Weak formulations are important tools for the analysis of mathematical equations that permit the transfer of concepts of linear algebra to solve problems in other fields such as partial differential equations. In a weak formulation, equations or conditions are no longer required to hold absolutely (and this is not even well defined) and has instead weak solutions only with respect to certain "test vectors" or "test functions". In a Strong formulation, the solution space is constructed such that these equations or conditions are already fulfilled.
We introduce weak formulations by a few examples and present the main theorem for the solution, the Lax–Milgram theorem. The theorem is named after Peter Lax and Arthur Milgram, who proved it in 1954.
Let be a Banach space. We want to find the solution of the equation
where and , with being the dual of .
This is equivalent to finding such that
for all holds:
Here, we call a test vector or test function.
We bring this into the generic form of a weak formulation, namely, find such that
by defining the bilinear form
Since this is very abstract, let us follow this by some examples.
Example 1: linear system of equations
Now, let and be a linear mapping. Then, the weak formulation of the equation
involves finding such that for all the following equation holds:
where denotes an inner product.
Since is a linear mapping, it is sufficient to test with basis vectors, and we get
Actually, expanding , we obtain the matrix form of the equation
where and .
The bilinear form associated to this weak formulation is
Example 2: Poisson's equation
Our aim is to solve Poisson's equation
on a domain with on its boundary,
and we want to specify the solution space later. We will use the -scalar product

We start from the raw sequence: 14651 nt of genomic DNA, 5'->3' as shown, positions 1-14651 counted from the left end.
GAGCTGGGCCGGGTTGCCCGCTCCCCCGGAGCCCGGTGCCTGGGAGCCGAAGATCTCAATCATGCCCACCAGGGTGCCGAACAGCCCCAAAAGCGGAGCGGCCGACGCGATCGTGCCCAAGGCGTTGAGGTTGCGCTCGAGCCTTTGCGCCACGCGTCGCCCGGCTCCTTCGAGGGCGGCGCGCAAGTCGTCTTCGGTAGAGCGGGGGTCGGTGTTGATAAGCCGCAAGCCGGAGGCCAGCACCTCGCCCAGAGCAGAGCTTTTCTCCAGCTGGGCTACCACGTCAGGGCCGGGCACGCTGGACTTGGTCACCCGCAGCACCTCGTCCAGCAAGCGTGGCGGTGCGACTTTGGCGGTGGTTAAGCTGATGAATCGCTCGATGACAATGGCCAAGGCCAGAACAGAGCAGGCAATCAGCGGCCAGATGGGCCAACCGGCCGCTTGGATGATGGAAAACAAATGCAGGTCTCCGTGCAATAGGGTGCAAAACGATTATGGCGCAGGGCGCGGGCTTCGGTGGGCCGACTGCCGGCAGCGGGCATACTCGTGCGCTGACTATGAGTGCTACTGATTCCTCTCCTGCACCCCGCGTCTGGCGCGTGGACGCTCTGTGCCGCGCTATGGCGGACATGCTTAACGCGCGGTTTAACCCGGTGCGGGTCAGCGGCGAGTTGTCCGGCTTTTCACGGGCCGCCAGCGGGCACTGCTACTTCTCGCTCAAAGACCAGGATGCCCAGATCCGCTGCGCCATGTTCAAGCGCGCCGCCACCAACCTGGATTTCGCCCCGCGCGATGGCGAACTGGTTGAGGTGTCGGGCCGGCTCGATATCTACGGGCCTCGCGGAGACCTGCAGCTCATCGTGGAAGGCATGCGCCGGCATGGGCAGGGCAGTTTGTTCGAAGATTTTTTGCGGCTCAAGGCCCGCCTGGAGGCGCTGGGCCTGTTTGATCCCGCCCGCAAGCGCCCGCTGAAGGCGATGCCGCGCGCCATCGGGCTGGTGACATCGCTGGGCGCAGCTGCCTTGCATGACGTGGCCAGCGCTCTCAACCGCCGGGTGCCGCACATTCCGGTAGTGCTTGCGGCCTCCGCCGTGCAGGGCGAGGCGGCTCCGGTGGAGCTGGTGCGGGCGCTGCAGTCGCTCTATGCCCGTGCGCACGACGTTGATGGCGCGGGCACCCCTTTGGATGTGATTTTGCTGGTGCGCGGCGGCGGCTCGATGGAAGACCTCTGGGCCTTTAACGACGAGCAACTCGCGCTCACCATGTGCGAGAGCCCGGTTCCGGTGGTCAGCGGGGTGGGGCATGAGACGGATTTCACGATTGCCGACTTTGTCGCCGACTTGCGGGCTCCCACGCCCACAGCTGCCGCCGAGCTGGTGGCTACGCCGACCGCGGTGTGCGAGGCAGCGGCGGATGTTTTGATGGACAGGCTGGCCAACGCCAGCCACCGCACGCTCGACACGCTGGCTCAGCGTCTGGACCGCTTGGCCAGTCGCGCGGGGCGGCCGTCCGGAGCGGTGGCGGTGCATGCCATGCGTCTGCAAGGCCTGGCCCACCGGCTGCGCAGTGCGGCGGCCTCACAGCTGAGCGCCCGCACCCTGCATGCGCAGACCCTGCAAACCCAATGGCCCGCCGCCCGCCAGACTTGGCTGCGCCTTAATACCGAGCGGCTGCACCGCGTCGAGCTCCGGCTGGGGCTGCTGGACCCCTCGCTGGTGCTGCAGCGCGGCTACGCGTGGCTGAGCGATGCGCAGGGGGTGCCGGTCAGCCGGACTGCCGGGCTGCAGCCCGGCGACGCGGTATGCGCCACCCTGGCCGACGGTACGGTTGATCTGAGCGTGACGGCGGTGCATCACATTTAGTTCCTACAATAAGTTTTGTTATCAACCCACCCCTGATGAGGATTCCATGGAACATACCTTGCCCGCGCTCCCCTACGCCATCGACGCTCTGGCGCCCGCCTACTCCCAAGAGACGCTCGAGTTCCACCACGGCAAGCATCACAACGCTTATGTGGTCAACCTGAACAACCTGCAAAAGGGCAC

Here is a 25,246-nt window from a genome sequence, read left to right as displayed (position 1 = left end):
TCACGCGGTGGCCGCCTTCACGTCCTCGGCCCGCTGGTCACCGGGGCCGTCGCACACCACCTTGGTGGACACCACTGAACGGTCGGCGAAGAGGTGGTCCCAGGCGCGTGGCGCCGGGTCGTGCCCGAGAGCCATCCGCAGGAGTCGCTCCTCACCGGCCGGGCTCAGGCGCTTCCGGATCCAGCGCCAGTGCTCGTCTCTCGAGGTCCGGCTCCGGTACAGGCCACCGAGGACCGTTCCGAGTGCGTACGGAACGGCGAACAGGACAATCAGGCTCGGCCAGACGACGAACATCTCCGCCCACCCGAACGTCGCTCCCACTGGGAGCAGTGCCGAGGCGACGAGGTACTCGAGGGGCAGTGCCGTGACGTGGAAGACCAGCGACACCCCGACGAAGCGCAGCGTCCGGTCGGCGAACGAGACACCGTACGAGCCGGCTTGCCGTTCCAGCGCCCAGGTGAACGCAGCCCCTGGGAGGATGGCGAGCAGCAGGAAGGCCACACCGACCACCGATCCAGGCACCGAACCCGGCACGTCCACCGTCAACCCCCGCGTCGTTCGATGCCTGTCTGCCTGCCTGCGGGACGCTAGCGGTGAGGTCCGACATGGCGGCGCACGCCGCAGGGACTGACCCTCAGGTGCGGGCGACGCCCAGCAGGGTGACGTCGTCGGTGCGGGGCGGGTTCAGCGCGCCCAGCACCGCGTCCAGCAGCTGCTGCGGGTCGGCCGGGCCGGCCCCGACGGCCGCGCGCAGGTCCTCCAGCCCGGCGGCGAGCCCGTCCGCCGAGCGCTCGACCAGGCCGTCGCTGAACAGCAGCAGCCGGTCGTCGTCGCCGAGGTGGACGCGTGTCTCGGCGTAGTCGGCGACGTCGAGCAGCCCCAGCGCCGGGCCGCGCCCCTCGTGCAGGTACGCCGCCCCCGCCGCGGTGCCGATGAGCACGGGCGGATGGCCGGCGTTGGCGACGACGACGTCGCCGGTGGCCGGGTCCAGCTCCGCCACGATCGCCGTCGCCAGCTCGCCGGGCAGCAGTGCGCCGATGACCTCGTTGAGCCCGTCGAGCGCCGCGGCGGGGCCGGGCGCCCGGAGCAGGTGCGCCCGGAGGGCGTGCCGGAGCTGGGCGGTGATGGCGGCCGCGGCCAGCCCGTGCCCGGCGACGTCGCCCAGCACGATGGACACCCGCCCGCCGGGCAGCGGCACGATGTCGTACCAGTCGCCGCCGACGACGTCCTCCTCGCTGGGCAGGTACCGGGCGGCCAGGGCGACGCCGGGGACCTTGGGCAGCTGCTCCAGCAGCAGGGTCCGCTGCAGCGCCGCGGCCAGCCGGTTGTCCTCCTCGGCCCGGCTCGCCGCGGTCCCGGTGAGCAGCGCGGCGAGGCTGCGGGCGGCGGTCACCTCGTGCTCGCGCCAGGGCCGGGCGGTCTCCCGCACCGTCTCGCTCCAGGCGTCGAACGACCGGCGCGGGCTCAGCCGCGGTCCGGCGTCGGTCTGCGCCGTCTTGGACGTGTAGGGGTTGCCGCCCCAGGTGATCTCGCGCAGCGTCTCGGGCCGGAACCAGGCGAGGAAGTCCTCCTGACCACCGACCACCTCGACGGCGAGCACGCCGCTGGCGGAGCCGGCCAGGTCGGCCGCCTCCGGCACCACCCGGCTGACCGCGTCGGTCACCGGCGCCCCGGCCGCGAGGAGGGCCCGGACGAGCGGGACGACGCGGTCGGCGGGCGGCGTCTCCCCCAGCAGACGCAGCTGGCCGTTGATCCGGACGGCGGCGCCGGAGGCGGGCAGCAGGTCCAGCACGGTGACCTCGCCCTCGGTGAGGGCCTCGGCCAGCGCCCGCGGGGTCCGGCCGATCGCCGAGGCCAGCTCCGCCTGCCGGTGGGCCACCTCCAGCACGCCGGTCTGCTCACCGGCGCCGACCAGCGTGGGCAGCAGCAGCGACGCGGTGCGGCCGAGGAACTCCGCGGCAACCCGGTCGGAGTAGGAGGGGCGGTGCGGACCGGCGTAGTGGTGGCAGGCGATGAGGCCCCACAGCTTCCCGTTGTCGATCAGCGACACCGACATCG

to derive our weak formulation. Then, testing with differentiable functions , we get
We can make the left side of this equation more symmetric by integration by parts using Green's identity and assuming that on :
This is what is usually called the weak formulation of Poisson's equation. We have yet to specify a space in which to find a solution, but at a minimum it must allow us to write down this equation. Therefore, we require that the functions in are zero on the boundary, and have square-integrable derivatives. The appropriate space to satisfy these requirements is the Sobolev space of functions with weak derivatives in and with zero boundary conditions, so we set
We obtain the generic form by assigning
The Lax–Milgram theorem
This is a formulation of the Lax–Milgram theorem which relies on properties of the symmetric part of the bilinear form. It is not the most general form.
Let be a Hilbert space and a bilinear form on , which is
- bounded: and
Then, for any , there is a unique solution to the equation
and it holds
Application to example 1
Here, application of the Lax–Milgram theorem is definitely a stronger result than is needed, but we still can use it and give this problem the same structure as the others have.
- Boundedness: all bilinear forms on are bounded. In particular, we have
- Coercivity: this actually means that the real parts of the eigenvalues of are not smaller than . Since this implies in particular that no eigenvalue is zero, the system is solvable.
Additionally, we get the estimate
where is the minimal real part of an eigenvalue of .
Application to example 2
Here, as we mentioned above, we choose with the norm
where the norm on the right is the -norm on (this provides a true norm on by the Poincaré inequality).
But, we see that and by the Cauchy–Schwarz inequality, .
Therefore, for any , there is a unique solution of Poisson's equation and we have the estimate
- Lax, Peter D.; Milgram, Arthur N. (1954), "Parabolic equations", Contributions to the theory of partial differential equations, Annals of Mathematics Studies, 33, Princeton, N. J.: Princeton University Press, pp. 167–190, doi:10.1515/9781400882182-010, MR 0067317, Zbl 0058.08703